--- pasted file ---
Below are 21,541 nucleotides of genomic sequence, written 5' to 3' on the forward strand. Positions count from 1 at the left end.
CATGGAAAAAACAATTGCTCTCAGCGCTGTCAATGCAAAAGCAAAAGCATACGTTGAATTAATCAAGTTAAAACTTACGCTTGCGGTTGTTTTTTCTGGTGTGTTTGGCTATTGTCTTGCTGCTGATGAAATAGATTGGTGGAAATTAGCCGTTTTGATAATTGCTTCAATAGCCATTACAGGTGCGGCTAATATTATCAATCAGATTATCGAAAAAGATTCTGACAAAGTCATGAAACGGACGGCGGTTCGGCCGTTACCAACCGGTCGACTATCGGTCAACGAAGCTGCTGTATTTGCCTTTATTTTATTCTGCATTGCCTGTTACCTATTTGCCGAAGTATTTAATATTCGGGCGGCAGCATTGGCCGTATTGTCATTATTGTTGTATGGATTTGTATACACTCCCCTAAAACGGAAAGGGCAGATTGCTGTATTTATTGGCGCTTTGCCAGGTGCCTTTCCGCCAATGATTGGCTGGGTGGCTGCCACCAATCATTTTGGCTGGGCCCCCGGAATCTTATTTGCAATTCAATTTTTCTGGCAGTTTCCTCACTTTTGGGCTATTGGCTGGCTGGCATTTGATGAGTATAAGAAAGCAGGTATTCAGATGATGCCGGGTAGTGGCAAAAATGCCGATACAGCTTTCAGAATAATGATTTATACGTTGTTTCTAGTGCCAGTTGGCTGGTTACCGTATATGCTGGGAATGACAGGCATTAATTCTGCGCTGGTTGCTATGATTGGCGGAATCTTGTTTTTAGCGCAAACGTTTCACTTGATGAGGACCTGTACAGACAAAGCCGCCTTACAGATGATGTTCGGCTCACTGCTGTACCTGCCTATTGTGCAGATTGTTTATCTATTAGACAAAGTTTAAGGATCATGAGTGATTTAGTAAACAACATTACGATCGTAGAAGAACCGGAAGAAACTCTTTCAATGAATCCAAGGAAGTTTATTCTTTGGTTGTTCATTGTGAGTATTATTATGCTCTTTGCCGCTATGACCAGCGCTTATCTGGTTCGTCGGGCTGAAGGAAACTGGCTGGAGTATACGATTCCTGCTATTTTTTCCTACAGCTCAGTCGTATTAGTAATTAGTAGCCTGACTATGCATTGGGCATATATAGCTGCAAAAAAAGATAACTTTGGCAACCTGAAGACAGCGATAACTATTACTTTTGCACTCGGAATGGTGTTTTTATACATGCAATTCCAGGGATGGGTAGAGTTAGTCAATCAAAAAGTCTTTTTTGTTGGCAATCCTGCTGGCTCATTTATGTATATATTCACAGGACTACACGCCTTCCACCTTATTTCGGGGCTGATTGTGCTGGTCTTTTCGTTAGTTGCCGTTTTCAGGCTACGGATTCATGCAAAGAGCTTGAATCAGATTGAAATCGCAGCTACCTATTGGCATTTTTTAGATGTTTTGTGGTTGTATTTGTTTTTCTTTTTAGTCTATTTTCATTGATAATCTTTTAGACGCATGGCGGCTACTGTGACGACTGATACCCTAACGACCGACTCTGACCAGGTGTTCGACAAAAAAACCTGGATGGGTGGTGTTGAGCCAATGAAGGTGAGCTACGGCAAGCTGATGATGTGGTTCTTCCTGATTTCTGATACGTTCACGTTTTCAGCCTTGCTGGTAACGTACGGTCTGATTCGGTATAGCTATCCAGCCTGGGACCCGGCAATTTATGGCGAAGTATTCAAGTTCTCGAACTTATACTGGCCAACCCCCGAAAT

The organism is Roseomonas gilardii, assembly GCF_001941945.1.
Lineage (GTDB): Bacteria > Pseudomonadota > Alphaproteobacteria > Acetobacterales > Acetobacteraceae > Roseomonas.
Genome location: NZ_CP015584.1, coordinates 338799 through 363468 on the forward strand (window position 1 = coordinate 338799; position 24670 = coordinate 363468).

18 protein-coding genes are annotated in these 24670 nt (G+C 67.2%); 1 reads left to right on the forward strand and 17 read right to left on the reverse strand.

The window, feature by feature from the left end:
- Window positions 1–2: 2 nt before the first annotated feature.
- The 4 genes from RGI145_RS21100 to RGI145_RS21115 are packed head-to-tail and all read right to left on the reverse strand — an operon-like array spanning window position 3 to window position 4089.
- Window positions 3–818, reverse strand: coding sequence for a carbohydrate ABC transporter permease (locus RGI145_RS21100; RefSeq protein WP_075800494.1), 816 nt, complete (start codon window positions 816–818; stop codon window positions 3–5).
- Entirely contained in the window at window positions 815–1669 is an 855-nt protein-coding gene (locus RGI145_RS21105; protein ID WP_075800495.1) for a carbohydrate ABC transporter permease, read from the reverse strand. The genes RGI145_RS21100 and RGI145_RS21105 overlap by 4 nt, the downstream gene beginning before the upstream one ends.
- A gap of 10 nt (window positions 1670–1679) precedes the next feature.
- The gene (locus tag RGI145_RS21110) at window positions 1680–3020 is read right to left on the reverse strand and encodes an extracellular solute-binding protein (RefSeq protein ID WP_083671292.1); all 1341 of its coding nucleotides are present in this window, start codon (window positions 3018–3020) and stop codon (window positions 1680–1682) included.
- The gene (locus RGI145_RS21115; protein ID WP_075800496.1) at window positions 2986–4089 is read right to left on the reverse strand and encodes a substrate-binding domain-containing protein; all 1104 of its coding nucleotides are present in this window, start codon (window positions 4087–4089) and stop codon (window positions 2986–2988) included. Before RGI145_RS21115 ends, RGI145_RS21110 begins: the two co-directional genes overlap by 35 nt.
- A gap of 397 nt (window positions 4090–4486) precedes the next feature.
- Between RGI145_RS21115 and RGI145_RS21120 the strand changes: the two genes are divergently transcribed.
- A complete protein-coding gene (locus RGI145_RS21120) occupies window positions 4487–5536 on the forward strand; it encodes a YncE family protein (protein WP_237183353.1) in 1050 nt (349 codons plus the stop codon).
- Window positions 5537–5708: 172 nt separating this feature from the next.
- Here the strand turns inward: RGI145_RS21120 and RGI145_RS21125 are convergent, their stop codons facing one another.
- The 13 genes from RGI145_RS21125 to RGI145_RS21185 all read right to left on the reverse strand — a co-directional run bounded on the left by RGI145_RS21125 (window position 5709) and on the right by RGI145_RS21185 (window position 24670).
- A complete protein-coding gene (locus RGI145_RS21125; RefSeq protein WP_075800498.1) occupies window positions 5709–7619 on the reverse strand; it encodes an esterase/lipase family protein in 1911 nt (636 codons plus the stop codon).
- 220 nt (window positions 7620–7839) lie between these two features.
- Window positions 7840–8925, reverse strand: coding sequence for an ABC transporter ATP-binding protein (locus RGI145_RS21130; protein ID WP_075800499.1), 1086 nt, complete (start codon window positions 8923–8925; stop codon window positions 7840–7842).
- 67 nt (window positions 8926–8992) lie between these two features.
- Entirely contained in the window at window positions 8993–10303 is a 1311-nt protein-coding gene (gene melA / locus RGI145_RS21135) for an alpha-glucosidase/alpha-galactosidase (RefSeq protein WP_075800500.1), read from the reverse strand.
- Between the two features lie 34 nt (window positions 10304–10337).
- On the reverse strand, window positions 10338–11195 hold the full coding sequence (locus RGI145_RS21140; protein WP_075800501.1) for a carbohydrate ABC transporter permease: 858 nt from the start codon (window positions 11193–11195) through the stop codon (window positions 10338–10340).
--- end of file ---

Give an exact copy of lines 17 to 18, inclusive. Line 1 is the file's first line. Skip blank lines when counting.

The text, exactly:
- A complete protein-coding gene (locus RGI145_RS21120) occupies window positions 4487–5536 on the forward strand; it encodes a YncE family protein (protein WP_237183353.1) in 1050 nt (349 codons plus the stop codon).
- Window positions 5537–5708: 172 nt separating this feature from the next.